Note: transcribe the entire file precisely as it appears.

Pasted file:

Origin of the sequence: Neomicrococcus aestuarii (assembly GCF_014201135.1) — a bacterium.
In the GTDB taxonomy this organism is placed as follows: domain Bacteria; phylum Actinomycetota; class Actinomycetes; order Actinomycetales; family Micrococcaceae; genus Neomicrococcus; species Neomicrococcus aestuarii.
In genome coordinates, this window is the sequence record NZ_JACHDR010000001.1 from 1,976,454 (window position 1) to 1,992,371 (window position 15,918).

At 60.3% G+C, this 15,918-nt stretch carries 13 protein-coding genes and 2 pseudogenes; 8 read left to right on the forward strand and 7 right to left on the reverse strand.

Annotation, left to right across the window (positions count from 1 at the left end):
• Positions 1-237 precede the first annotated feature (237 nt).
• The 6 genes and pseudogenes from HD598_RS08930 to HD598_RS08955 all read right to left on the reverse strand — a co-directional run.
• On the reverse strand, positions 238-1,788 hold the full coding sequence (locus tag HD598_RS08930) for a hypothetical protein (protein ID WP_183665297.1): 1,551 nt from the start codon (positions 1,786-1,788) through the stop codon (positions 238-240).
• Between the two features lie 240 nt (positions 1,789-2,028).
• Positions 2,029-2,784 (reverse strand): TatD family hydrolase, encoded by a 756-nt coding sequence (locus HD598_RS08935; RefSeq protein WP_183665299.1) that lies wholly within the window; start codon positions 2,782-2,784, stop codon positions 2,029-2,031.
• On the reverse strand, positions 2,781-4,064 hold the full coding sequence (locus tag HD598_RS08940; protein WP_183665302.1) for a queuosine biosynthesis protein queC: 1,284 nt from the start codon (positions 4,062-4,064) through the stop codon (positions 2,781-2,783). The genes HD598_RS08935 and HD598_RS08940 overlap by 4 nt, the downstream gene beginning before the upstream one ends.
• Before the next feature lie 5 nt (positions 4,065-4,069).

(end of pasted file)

Origin of the sequence: Neomicrococcus aestuarii (assembly GCF_014201135.1) — a bacterium.
In the GTDB taxonomy this organism is placed as follows: domain Bacteria; phylum Actinomycetota; class Actinomycetes; order Actinomycetales; family Micrococcaceae; genus Neomicrococcus; species Neomicrococcus aestuarii.
In genome coordinates, this window is the sequence record NZ_JACHDR010000001.1 from 1,976,454 (window position 1) to 1,992,371 (window position 15,918).

At 60.3% G+C, this 15,918-nt stretch carries 13 protein-coding genes and 2 pseudogenes; 8 read left to right on the forward strand and 7 right to left on the reverse strand.

Annotation, left to right across the window (positions count from 1 at the left end):
• Positions 1-237 precede the first annotated feature (237 nt).
• The 6 genes and pseudogenes from HD598_RS08930 to HD598_RS08955 all read right to left on the reverse strand — a co-directional run.
• On the reverse strand, positions 238-1,788 hold the full coding sequence (locus tag HD598_RS08930) for a hypothetical protein (protein ID WP_183665297.1): 1,551 nt from the start codon (positions 1,786-1,788) through the stop codon (positions 238-240).
• Between the two features lie 240 nt (positions 1,789-2,028).
• Positions 2,029-2,784 (reverse strand): TatD family hydrolase, encoded by a 756-nt coding sequence (locus HD598_RS08935; RefSeq protein WP_183665299.1) that lies wholly within the window; start codon positions 2,782-2,784, stop codon positions 2,029-2,031.
• On the reverse strand, positions 2,781-4,064 hold the full coding sequence (locus tag HD598_RS08940; protein WP_183665302.1) for a queuosine biosynthesis protein queC: 1,284 nt from the start codon (positions 4,062-4,064) through the stop codon (positions 2,781-2,783). The genes HD598_RS08935 and HD598_RS08940 overlap by 4 nt, the downstream gene beginning before the upstream one ends.
• Before the next feature lie 5 nt (positions 4,065-4,069).